Paul Hill’s Violence Won’t be Missed by the Pro-Life Movement
by Steven Ertelt
September 3, 2003
Starke, FL (LifeNews.com) — Though there is a debate about whether executing convicted murderer Paul Hill is appropriate, pro-life groups and leaders are united on one point: Hill’s avocation of violence won’t be missed.
"Paul Hill is a tragic figure. Nobody rejoices over his death," pro-life attorney Tom Glessner tells LifeNews.com. "However, his violent actions are not what the pro-life movement is all about.
"Ours is a peaceful movement and the violent actions of Paul Hill must be condemned," Glessner added.
Yet, that is not the message found in most media coverage of Hill’s execution.
The Associated Press, Reuters, and other media outlets have failed to include quotes from credible pro-life organizations in their stories about Hill’s execution. Instead, they have quoted a handful of iconoclastic figures who don’t represent any pro-life organization or group of people.
Many staff writers failed to return requests for comments from LifeNews.com, but David Royce of the Associated Press did.
"You are right," Royce replied regarding the need for quotes from credible pro-life groups.
"In all our other stories we have made sure to include mainstream pro-life groups," Royce wrote. "I’m not sure why we didn’t get it in the one you read, or if we had one and it got cut out by the paper where you read it."
However, a survey of more than 20 news web sites that carry AP stories found no examples of quotes from mainstream pro-life organizations in any of the articles regarding Paul Hill.
Royce promised Wednesday’s story concerning the execution would contain a quote from a representative of either Right to Life or the Catholic Conference.
"Once again, national media has demonstrated its overt bias by refusing to present the true philosophy of the pro-life movement — affirming and protecting life rather than taking it," Arizona Right to Life director Shane Wikfors told LifeNews.com.
"Pro-life leaders across the nation stand united in their strong opposition to the actions of Paul Hill and hope and pray that violence surrounding this issue will cease," Wikfors said.
To pro-life groups, Hill’s actions prove he isn’t pro-life and some question Hill’s motivations. Despite his numerous claims that he killed an abortion practitioner in order to highlight the death of unborn children, Hill has admitted he was more interested in gaining a national spotlight.
In March 1993, Hill appeared on the Phil Donahue television show five days after Michael Griffin killed an abortion practitioner. Hill defended Gunn and endorsed abortion violence.
Later, Rev. Michael Schneider, a former pastor of Hill’s, noticed Hill seemed to cherish basking in the publicity. Schneider recently said that motivation drove Hill’s subsequent actions.
"You’re just eating that up," Schneider said he told Hill. "That’s wrong." Hill nodded in agreement. "I need to confess that," Hill told him.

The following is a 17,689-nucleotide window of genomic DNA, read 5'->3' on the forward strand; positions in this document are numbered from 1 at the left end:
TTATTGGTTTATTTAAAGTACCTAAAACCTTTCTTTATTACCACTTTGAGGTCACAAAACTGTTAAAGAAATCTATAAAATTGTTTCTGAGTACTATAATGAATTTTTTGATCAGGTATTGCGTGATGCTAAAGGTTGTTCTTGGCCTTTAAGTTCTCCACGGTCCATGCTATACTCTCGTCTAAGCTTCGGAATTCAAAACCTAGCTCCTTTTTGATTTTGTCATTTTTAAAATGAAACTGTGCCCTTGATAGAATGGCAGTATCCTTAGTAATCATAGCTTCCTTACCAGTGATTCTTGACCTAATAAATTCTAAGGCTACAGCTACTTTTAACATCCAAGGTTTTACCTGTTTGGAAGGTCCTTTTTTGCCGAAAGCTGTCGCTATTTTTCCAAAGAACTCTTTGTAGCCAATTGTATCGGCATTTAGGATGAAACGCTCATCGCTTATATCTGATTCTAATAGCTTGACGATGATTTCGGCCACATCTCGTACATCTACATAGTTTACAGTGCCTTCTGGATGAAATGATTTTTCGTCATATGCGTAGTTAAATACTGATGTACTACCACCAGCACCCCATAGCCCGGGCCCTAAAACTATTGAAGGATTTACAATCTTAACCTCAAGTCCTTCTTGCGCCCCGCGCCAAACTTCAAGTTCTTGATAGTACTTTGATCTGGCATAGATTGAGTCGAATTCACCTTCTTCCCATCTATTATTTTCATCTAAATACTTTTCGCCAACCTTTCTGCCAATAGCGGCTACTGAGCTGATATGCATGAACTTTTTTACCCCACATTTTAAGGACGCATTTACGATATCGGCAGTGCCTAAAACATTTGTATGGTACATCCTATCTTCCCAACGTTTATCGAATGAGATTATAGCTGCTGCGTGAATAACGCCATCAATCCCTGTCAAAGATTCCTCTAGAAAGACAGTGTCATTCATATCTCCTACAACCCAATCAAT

In the end, Hill "never changed his mind," Schneider said.
Following the television appearance, Hill distributed a petition advocating the killing of abortion practitioners. Though he managed to find only 30 people nationwide to sign it, he gained significant notoriety from the document and the media attention he coveted.
Father Frank Pavone tells LifeNews.com that Hill’s actions also were not Biblical.
"Scripture, particularly in the writings of John, teaches that we love one another by laying down our own lives, not by laying down the lives of others," Pavone explains. "If more believers were sacrificing substantial amounts of their own time, skill, and money to defend the unborn peacefully, perhaps people like Paul Hill would not feel the need to fill the void."
Some say Hill ultimately cost his family the most.
One former associate of Hill’s prior to the shooting, who spoke to LifeNews.com on condition of anonymity, expressed concern that Hill would abandon his family in order to go to prison, saying "his actions in this regard were completely irresponsible."
At the time of the shooting, Hill was married and had children ages 9, 6, and 3.
"He seems to have shown no remorse either before or after for how going to jail impacted his kids," the source said. "They lost a father."
Pro-life groups hope the general public will understand that Hill doesn’t represent the tens of millions of pro-life people who oppose violence both inside and outside an abortion facility.
Pat Cartrette, executive director of Right to Life of Jackson, says pro-life people know that it is the role of the government to make abortion illegal and prosecute those who perform illegal abortions.
"Although we realize abortion is the killing of unborn babies, we also realize it is the function of the state to dispense justice in these matters," she said.